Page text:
Charles, born in Cyprus, was the son of a soldier. His first memory is of the change in light and atmosphere when his family moved from their subsequent Maltese posting to Middlesbrough. Despite a hankering for Art College, Charles was apprenticed into the steelworks at South Bank as a welder, plater and boilermaker, staying for sixteen years. Now, as if yearning for the Mediterranean as well as the visual culture he has found as artist, teacher and gallerist, Charles brings dancing light to dull metal and an industrial process to artistic practice.  He was originally inspired by the marks accruing on table-tops on which metalwork was carried out, and terms for grinding metal – dressing and fettling – appear in his titles. Those words also have everyday, non-industrial usages which enable Charles to inject humour while emphasising the links between the two worlds. Those connections are rarely made so integrally to the art and life as in Unpainting. The British steel industry is, of course, in long term decline, and perhaps there is a mournful aspect to that intersection: the pre-scraped originals evoke signage, hence meaning and function – just what’s been scraped away from so many traditional industries.  More optimistically, service and creative businesses might fill that void, so one might take Charles’ bridging of the divide as an illustrative enactment of what needs to happen. Either way, what emerges is generated out of a notably rounded engagement with society.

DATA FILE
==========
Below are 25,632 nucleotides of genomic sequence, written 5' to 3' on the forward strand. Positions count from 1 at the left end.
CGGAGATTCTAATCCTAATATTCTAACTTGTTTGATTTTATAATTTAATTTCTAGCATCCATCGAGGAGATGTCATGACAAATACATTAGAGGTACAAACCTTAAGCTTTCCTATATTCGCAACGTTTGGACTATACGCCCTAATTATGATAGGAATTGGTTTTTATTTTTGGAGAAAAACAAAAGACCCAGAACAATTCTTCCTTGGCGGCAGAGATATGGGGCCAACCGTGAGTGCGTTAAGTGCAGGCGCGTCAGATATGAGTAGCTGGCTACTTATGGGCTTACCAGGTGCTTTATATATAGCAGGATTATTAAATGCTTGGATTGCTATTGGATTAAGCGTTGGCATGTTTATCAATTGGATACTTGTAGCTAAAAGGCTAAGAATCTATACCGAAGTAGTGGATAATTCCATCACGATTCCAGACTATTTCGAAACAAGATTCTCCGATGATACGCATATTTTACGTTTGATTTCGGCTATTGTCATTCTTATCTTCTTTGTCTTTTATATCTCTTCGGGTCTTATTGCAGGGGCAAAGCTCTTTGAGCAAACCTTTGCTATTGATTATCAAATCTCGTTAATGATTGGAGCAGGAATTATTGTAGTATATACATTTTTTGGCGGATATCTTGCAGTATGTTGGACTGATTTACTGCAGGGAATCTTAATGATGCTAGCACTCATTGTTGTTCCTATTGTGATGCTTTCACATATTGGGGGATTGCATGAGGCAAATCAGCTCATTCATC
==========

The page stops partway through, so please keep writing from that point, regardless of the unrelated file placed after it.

An ideal experience of modern art might go as follows: you’re drawn in by a distinctive aesthetic, but baffled – just what are you looking at? Having worked that out, you’re entertained a fair while by its paradoxes, before realising that there may be deeper messages to ponder... That turns out to be a rather exact description of Unpainting,

Installation shots

From the opening on 10 March

[i] In that they join a distinguished post-modern canon of ‘paintings without paint’: the many current practitioners include Roger Hiorns, DJ Simpson, Sergei Jensen, Daniel Lergon, Gedi Sibony, Mark Bradford, Auturo Herrera, Richard Tuttle, Rudolf Stingel, El Anatsui and Beat Zoderer. Going back a little, Charles’ removal as a means of painterly mark-making also compares with how the affichistes (Haines, Villeglé , Dufrêne, Rotella) exploited the partial ripping off of layered posters in the 1960’s.

[ii] Morandi is a touchstone for Charles, who might be seen as reversing the Italian’s approach. Morandi applied paint to the vases, jars and bottles, the better to foreground the variations in tone which he wanted to achieve: so he painted both the object and the ground, which were separate in his work. Charles removes paint from his unified object and ground and ends up with something which can, nonetheless, be classified as a ‘still life painting’, just like Morandi’s.

About Me

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Southampton, Hampshire, United Kingdom
I was in my leisure time Editor at Large of Art World magazine (which ran 2007-09)and now write freelance for such as Art Monthly, The Art Newspaper and Border Crossings. I have curated five shows in London during 2013-15 with more on the way.Going back a bit my main writing background is poetry. My day job is public sector financial management.